Newfoundland and Labrador is reporting three new cases of COVID-19 on Wednesday, as the province is poised to have 50 per cent of the eligible population vaccinated with at least one dose by the end of the day.
Two of Wednesday's cases are in the Eastern Health region. One is travel-related, while the other is still under investigation, said Chief Medical Officer of Health Dr. Janice Fitzgerald during the province's weekly pandemic update. The third case is in the Western Health region and a contact of a previous case.
There have been eight new recoveries, leaving N.L. with 78 active cases. One person is in hospital.
To date, 140,245 have been tested, including 389 since Tuesday's update.
Fitzgerald noted the majority of the province's new cases are coming from travellers, with limited spread to contacts. She said public health is treating all new cases as variants of concern.
On Wednesday, Fitzgerald announced the Codroy Valley area on Newfoundland's southwest coast would move from Alert Level 4 back to Level 2, with the rest of the province, at midnight.
Last week, Western Health conducted increased testing in the area on the island's southwest coast after three cases of COVID-19 were found in Belanger Memorial School, with a total of nine found in the community, and Fitzgerald moved the region to Level 4, to try to prevent further spread.
Fitzgerald said Wednesday there hasn't been any evidence of widespread community transmission in the area, allowing the lifting of restrictions.
On Tuesday the Department of Health reported a case of COVID-19 Anthony Paddon Elementary in Musgravetown. Testing for close contacts was quickly arranged. Fitzgerald said Wednesday she didn't know the exact number of people tested in relation to that case, but the tests that have been completed so far have returned negative with no indication of further spread.
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Some provinces are still grappling with community spread, said Fitzgerald, but there are signs of improvement across the country, with daily case counts declining in almost all jurisdictions.
"Nationally there was a 22 per cent decrease in cases from the previous week, and in the Atlantic region there was a decrease of 28 per cent," she said.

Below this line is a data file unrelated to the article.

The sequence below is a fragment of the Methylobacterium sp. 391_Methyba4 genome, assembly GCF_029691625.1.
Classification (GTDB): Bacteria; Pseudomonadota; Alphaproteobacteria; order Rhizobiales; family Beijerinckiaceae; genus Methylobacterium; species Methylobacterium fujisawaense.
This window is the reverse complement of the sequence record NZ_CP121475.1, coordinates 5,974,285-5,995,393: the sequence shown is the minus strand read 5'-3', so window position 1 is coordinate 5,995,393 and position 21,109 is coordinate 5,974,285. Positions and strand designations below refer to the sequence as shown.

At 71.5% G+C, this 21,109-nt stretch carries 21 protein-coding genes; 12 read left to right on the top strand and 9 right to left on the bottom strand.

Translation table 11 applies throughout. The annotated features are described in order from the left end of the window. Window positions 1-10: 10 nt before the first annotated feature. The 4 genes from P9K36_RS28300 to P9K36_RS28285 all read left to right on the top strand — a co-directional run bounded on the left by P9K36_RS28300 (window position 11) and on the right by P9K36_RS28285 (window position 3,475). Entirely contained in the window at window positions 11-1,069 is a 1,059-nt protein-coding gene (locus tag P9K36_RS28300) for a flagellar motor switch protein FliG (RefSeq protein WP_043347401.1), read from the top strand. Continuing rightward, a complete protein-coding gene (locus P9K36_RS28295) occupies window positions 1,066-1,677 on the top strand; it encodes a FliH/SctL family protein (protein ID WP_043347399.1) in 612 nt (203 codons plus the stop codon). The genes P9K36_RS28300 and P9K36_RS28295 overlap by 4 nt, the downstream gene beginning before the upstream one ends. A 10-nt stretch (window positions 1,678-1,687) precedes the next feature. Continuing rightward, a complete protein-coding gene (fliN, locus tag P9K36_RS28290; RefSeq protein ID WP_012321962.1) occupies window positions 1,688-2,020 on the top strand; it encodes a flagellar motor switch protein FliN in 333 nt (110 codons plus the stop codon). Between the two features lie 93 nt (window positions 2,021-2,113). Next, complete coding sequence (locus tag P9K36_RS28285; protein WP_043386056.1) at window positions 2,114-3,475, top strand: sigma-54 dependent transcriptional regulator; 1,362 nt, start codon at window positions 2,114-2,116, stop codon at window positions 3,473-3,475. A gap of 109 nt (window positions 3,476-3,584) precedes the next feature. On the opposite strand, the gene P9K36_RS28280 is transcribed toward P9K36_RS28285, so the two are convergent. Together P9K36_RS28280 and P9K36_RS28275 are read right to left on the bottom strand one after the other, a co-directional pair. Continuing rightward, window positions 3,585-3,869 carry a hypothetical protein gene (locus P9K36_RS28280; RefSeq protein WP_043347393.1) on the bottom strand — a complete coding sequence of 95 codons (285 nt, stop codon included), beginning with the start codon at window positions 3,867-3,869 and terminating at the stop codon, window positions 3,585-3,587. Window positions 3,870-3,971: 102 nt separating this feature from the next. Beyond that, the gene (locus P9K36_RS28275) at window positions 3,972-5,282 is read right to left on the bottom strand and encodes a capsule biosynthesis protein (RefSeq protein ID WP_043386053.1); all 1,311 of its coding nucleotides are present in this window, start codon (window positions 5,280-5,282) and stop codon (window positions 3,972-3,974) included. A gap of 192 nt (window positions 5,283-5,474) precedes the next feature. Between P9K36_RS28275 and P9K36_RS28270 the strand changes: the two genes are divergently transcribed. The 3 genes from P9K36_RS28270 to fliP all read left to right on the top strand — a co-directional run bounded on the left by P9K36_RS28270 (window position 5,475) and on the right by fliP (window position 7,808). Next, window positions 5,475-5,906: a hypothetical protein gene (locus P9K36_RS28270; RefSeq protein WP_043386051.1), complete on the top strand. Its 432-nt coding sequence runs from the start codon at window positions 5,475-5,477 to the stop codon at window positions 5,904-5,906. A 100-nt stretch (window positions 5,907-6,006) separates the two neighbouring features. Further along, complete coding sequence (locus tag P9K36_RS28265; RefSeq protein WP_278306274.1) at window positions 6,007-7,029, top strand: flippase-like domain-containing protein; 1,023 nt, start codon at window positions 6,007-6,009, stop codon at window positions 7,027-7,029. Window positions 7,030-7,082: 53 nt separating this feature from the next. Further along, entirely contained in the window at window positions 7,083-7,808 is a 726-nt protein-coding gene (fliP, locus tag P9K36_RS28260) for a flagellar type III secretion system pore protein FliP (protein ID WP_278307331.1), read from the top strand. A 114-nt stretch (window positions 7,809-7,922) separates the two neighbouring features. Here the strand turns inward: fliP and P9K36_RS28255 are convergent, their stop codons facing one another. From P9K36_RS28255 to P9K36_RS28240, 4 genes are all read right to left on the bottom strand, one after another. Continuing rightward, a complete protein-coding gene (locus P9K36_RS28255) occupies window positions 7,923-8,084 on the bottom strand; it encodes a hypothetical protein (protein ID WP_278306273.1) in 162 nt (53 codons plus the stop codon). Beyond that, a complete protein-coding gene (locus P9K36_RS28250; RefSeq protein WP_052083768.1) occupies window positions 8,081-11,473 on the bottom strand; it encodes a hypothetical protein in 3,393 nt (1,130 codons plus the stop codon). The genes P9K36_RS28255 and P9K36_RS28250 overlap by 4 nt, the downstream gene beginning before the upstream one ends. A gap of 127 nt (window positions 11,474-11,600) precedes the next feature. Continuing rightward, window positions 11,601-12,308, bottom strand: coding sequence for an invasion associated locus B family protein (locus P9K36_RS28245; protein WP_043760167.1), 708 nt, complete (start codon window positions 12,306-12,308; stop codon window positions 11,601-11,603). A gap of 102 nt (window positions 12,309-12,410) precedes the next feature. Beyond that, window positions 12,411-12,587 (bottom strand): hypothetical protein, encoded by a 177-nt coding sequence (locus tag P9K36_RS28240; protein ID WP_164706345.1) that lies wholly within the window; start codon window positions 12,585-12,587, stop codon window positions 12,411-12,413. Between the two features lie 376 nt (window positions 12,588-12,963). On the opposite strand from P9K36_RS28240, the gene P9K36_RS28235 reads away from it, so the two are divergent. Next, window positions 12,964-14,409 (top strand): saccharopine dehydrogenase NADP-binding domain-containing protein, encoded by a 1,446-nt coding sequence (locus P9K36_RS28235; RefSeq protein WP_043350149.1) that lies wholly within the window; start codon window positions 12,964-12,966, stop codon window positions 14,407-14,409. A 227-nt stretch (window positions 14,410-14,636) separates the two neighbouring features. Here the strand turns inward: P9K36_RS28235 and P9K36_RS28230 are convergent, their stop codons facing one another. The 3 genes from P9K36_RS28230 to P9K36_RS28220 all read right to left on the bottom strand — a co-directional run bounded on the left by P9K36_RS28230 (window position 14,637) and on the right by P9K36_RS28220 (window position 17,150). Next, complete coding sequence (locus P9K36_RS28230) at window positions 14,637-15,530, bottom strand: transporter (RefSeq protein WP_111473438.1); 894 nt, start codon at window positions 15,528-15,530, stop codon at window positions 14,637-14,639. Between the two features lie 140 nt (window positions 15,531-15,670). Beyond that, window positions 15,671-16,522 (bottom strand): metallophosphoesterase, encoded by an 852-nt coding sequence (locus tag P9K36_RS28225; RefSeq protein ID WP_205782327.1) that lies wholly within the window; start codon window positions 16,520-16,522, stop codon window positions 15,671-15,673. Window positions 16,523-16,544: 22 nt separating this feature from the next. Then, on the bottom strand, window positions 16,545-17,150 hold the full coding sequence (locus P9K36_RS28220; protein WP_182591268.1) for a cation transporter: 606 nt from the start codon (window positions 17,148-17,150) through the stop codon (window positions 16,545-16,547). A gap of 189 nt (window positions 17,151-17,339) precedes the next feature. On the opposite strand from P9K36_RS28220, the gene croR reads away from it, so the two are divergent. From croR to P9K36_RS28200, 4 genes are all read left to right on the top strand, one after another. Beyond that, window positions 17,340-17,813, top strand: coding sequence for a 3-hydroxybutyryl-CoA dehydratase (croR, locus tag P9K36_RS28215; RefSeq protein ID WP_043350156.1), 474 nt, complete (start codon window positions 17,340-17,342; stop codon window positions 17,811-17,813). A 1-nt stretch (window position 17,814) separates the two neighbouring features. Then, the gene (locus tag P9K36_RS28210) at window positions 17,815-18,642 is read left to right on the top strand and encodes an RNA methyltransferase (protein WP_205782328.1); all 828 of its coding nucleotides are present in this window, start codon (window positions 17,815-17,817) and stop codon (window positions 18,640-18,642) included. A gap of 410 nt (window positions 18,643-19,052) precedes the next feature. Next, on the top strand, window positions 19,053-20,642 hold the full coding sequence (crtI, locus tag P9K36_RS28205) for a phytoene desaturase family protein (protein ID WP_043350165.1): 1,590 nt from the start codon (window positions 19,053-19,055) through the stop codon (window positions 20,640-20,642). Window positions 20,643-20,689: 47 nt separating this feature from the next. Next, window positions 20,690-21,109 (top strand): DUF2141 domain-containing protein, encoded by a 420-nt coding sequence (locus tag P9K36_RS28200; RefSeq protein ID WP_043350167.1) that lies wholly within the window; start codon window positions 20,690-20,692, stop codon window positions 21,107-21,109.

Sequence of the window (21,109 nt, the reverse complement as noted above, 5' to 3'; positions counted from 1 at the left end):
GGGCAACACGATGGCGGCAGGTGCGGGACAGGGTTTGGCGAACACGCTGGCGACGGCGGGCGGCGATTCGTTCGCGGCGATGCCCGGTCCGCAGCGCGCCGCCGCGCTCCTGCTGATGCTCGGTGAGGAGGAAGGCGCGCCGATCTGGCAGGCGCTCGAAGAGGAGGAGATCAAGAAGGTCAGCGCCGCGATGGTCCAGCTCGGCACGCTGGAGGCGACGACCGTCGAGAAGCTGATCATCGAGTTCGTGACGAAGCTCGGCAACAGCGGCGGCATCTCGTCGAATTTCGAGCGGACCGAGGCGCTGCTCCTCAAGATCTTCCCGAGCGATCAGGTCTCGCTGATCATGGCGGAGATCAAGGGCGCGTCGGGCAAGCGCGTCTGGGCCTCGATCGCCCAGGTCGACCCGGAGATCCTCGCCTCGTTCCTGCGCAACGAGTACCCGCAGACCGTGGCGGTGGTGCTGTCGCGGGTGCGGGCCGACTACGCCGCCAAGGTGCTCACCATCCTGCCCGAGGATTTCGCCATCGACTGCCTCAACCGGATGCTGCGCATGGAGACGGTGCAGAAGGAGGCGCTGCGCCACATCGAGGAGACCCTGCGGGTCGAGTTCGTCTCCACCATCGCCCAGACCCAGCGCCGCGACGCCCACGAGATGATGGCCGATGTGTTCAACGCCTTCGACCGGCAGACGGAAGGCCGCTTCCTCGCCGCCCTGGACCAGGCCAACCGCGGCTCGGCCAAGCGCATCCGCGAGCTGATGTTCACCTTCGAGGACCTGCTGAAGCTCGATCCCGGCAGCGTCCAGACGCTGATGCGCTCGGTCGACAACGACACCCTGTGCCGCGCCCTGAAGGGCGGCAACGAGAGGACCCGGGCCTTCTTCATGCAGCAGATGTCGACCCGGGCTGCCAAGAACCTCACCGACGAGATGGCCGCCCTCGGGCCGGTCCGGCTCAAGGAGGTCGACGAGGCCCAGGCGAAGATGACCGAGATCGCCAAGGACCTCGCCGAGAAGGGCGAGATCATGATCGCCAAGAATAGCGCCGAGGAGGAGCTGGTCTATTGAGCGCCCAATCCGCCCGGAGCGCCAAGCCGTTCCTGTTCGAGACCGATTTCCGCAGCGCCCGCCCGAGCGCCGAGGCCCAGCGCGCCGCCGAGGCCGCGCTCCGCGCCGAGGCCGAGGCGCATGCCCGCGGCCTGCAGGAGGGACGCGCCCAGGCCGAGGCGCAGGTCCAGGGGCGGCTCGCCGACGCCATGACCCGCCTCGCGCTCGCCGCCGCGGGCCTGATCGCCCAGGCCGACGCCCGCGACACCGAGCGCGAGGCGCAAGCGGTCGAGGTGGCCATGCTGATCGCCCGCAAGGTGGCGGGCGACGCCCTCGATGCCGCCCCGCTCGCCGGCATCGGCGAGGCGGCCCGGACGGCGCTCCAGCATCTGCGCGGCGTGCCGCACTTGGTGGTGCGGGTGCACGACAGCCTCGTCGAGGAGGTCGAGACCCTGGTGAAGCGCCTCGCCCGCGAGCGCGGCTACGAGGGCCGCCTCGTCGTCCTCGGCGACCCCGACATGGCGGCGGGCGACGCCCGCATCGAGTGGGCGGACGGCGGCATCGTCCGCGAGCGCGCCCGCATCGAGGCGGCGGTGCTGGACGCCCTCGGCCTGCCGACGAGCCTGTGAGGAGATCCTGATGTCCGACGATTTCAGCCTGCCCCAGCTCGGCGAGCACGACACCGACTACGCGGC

"While we have every reason to be optimistic that we are turning a corner, we need to remember that we are not out of the woods yet."
Fitzgerald said the province will ease public health restrictions further when deemed it is safe to do so and Alert Level 1 — the lifting of public health restrictions — "is in sight."
"There are a number of factors that we have to take into account, and these include the national epidemiology across the country, the proportion of our population with a first and second dose of vaccine and the real world evidence on vaccines in terms of both transmission and preventing severe illness," she said.
Nearing 50 per cent vaccination
The province is expecting to have administered first doses of vaccine to 50 per cent of eligible residents by the end of the day on Wednesday, something Premier Andrew Furey called a major milestone.
More than 237,000 people have rolled up their sleeves for a first dose. Fitzgerald said more than 36,000 of those happened over the last week, and implored anyone who can receive a vaccine to do so.
"Making the choice to be vaccinated not only protects you from severe illness, it protects those around you and it protects your community," she said.
"The more people who are immunized, the better protected we'll all be from COVID-19. This is our best chance to return to life closer to what we knew before COVID."
As of Tuesday, 86 per cent of people 65 years old and up had received their first dose.
Meanwhile, 1,480 doses of the AstraZeneca-Oxford vaccine are set to expire at the end of the month. Newfoundland and Labrador has suspended the use of that vaccine as a first dose due to the risk of blood clots. Health Minister John Haggie said the province will be returning the doses to the federal vaccine supply chain to be distributed elsewhere.
Victoria Day weekend
With the Victoria Day long weekend approaching, Fitzgerald said the maximum for informal gatherings is still capped at 20 people and noted that police have the authority to charge anyone violating special measures orders.
Fitzgerald also asked parents and guardians to pay close attention to any plans their teenagers have for this weekend, and to also ensure their own plans set a good example, pointing to February's outbreak as an example of how easily circumstances can worsen. When asked about graduation parties, Fitzgerald reiterated the importance of following special measures orders into the summer.
"We are so close. We don't want to have another shutdown because of another outbreak," said Furey.
Meanwhile, the Corner Brook Minor Baseball Association reported that some of its staff and executive members had a recent brush with COVID-19, and are self-isolating after contact with a positive case. The association said in a Facebook post that no players are at risk, and those members are self-isolating.
The association has cancelled its baseball sessions for the week.